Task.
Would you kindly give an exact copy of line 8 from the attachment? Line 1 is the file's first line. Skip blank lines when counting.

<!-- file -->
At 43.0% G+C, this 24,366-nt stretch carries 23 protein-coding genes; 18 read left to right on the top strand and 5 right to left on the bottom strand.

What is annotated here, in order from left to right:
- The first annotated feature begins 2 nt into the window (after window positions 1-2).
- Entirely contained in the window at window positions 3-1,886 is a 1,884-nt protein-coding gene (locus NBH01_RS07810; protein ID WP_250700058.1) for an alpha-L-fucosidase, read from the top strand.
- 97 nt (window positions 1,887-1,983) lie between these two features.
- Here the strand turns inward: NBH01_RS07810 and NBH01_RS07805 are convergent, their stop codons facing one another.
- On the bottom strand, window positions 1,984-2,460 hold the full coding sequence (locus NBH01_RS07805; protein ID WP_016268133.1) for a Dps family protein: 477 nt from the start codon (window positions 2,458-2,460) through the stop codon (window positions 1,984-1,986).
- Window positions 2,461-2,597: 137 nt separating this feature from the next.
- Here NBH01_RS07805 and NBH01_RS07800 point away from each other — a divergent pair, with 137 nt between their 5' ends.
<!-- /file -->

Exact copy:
- Window positions 2,461-2,597: 137 nt separating this feature from the next.